Ontario Pharmacists Association award recognizes McCarthy’s impact in changing culture of medication use and deprescribing practices
University of Toronto researcher Lisa McCarthy has received the Ontario Pharmacists Association’s Exceptional Achievement in Research and Academia Award, for her work on deprescribing and medication management.
The award recognizes a pharmacist who has advanced the profession through academic research, and McCarthy accepted the honour at the association’s virtual conference on June 5.
“It’s an honour to be acknowledged by my colleagues for trying to make a difference in our profession”
“It’s an honour to be acknowledged by my colleagues for trying to make a difference in our profession,” said McCarthy, an associate professor at U of T’s Leslie Dan Faculty of Pharmacy and a clinician scientist and pharmacist at Trillium Health Partners in Mississauga. “It’s a sign that the small steps I take every day — in partnership with talented students, colleagues and patients — are culminating in a collective impact toward my goal of helping people get the most benefit from their medications.”
McCarthy’s research is directly aimed at improving pharmacy practice and patient care by improving medication management and optimization, and she has become a recognized leader in deprescribing, when medications are stopped or doses are reduced because they are no longer providing benefit.
Her work as co-lead on many initiatives with the Bruyère Deprescribing Research Team has changed medication management practices: organizations in Canada and abroad have incorporated the team’s research related to deprescribing guidelines into decision support tools and platforms for clinicians so that they have resources to help patients stop taking medications.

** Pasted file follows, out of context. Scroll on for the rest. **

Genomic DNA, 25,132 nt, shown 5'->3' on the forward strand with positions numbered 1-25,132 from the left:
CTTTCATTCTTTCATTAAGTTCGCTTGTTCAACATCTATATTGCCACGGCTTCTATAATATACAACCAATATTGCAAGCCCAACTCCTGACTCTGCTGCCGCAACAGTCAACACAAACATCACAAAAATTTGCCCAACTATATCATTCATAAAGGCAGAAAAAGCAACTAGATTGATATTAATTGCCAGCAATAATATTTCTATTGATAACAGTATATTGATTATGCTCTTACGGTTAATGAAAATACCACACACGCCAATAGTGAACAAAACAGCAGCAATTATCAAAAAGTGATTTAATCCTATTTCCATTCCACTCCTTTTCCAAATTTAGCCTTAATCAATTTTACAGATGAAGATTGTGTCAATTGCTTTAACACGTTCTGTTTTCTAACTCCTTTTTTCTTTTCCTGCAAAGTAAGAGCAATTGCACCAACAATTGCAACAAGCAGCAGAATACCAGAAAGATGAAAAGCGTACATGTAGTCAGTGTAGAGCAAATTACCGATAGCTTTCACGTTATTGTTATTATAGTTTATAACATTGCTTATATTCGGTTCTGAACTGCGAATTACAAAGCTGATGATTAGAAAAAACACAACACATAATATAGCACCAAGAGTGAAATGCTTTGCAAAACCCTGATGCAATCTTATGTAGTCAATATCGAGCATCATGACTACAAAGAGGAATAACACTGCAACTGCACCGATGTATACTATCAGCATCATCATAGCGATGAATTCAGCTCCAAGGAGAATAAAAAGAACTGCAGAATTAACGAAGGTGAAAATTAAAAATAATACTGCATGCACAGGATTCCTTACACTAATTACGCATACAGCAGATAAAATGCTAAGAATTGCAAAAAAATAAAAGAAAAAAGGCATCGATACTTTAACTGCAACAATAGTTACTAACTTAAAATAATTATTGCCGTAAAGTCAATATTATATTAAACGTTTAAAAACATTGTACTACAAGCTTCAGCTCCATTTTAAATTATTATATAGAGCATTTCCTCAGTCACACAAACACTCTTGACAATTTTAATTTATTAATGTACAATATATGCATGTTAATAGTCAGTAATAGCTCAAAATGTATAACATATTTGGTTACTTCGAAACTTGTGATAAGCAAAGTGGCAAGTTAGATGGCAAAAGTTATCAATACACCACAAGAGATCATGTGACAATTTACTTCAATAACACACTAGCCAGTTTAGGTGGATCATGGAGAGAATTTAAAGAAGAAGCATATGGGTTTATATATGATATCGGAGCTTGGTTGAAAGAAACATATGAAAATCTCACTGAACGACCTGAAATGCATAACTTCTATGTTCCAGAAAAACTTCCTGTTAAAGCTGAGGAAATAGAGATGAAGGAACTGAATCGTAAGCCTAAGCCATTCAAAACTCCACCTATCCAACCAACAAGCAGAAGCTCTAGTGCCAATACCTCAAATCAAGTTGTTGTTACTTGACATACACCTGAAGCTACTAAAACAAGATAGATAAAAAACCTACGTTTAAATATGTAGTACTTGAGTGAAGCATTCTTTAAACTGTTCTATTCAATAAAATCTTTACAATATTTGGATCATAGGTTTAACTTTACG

Government agencies have also used the guidelines in standards and policies.
McCarthy said that she is particularly proud of the group’s work to enhance deprescribing in long-term care homes, especially because they have successfully engaged so many stakeholders in the work. The research team has been consulting with a large group of patient and caregiver stakeholders as well as organizations in long-term care to examine how to change the culture of medication use in long-term care. That work continues to build momentum.
On top of her research program, McCarthy practices at Trillium Health Partners and sits on national and provincial committees related to pharmacy and medication safety. She is also a preceptor for PharmD students, research mentor for the pharmacy residency programs and graduate student supervisor.
McCarthy has supervised more than 50 students at all levels in the last 10 years.
“I’ve always supervised students as a way of giving back to the profession, but I also get a lot out of working with students,” she said.
“I think students make us better pharmacists. They challenge our thinking and push us in creative new directions.”
With a challenging career that touches so many aspects of the pharmacy profession, including students and patients, McCarthy said that she has many rewarding moments.
“I am a pharmacist who gets to teach others and study things that interest me and that can ultimately lead to improved experiences for patients,” she said. “Hearing accounts of how people have seen positive changes in themselves or a family member after stopping a medication is very rewarding.”
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